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Care During Pregnancy (Antenatal Care)
What did we do?
Healthwatch Richmond gathered the views and experiences of over 100 women about the care they received during pregnancy (antenatal care). Feedback was collected through one-to-one discussions or online surveys (54 and 47 respectively) between March and April 2018. We have published a detailed report setting out the experiences of these women and made recommendations about how care could be improved.
Respondents were a good mix of the local population:
- Came from across the whole borough
- About half were first pregnancies and half had previous pregnancies
- Most had given birth in the last 6 months or were currently pregnant (70%).
- Most women had their care through Kingston Hospital (50%), or West Middlesex Hospital (30%).
What did we find?
Overall women are happy with the care that they receive and with the staff that care for them.
- 86% of respondents rated their care as very good (44%) or good (42%).
- The majority of women across all providers reported good access to information, emotional support (although more should be done to ensure that all women are informed about emotional support).
People rated their experiences at West Middlesex Hospital less positively than the average
- West Middlesex Hospital was positively rated by most patients however overall positive ratings were lower than the average (78% vs 86%) and fewer people rated the hospital as ‘Very good’ (28% vs average of 44%).
- 20 patients made negative statements about the way that care was given and the staff who provided the care. These people spoke about: feeling ignored by staff; finding staff unhelpful, insensitive or uncaring; and asking for care but not receiving it.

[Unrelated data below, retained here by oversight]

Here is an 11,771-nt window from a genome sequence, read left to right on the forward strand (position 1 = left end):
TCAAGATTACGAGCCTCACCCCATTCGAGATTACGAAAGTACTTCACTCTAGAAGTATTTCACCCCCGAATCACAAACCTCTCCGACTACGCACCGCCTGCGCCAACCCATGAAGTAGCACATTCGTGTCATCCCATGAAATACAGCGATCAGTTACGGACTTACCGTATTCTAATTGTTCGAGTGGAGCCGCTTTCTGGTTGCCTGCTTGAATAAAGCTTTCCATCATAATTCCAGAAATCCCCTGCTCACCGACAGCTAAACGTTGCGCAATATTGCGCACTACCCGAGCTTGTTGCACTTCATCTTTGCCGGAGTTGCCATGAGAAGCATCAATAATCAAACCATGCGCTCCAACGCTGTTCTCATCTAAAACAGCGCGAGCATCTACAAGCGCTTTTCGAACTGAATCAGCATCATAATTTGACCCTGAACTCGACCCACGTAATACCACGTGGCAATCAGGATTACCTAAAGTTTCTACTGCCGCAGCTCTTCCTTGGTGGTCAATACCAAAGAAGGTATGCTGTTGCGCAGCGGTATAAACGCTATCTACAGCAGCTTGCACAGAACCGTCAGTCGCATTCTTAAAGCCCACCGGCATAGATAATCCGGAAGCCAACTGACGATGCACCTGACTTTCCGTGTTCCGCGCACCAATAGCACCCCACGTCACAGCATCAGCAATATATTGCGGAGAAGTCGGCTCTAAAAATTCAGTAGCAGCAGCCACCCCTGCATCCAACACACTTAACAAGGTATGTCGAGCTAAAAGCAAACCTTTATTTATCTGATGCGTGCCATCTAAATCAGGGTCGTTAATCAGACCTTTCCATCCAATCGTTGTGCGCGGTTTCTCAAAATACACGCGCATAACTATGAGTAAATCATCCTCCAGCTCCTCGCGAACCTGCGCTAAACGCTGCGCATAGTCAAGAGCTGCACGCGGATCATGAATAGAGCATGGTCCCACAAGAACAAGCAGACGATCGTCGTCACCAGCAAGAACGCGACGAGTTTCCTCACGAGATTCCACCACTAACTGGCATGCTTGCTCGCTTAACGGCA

- A number of people also raised concerns about administration at West Middlesex Hospital. Several people said that their records were not updated despite having made repeated requests.
- Less than half of women said that they had enough contact with a midwife (45%) and less than 1 in 3 said it was easy to make contact with the hospital (27%%).
Women who self-refer to hospital experience fewer problems than those who go to their GP first
- About 1 in 3 women self refer to hospital (29%). Those that do reported better experiences and fewer mistakes.
- Relatively few people know that they can refer directly to hospital without having to see their GP first.
- GP's were ratedly positively overall but some people experienced problems with referrals or found their GP to be less caring or more rushed than they had hoped.
What happened as a result
- Overall Richmond patients reported very good antenatal care locally. Where people’s experiences have identified the need for improvements we are very pleased to see that providers have made commitments to meaningful changes to the care people receive locally.
- West Middlesex Hospital have acknowledged these findings and have set out a detailed action plan committing them to meaningful improvements to care. They have also told us that they are undertaking work to digitise notes which should improve the accuracy of maternity notes. We remain concerned however that recruitment and staffing problems are factors that may continue to lead to problems with administration including patient notes.
- We will ask Richmond CCG to ensure that all GP Practices are able to direct women to self-refer to more than one provider.
Both Kingston and West Middlesex Hospitals have welcomed this review and the recommendations that we made. Their responses have been published in full; summaries are given in the conclusions of the report.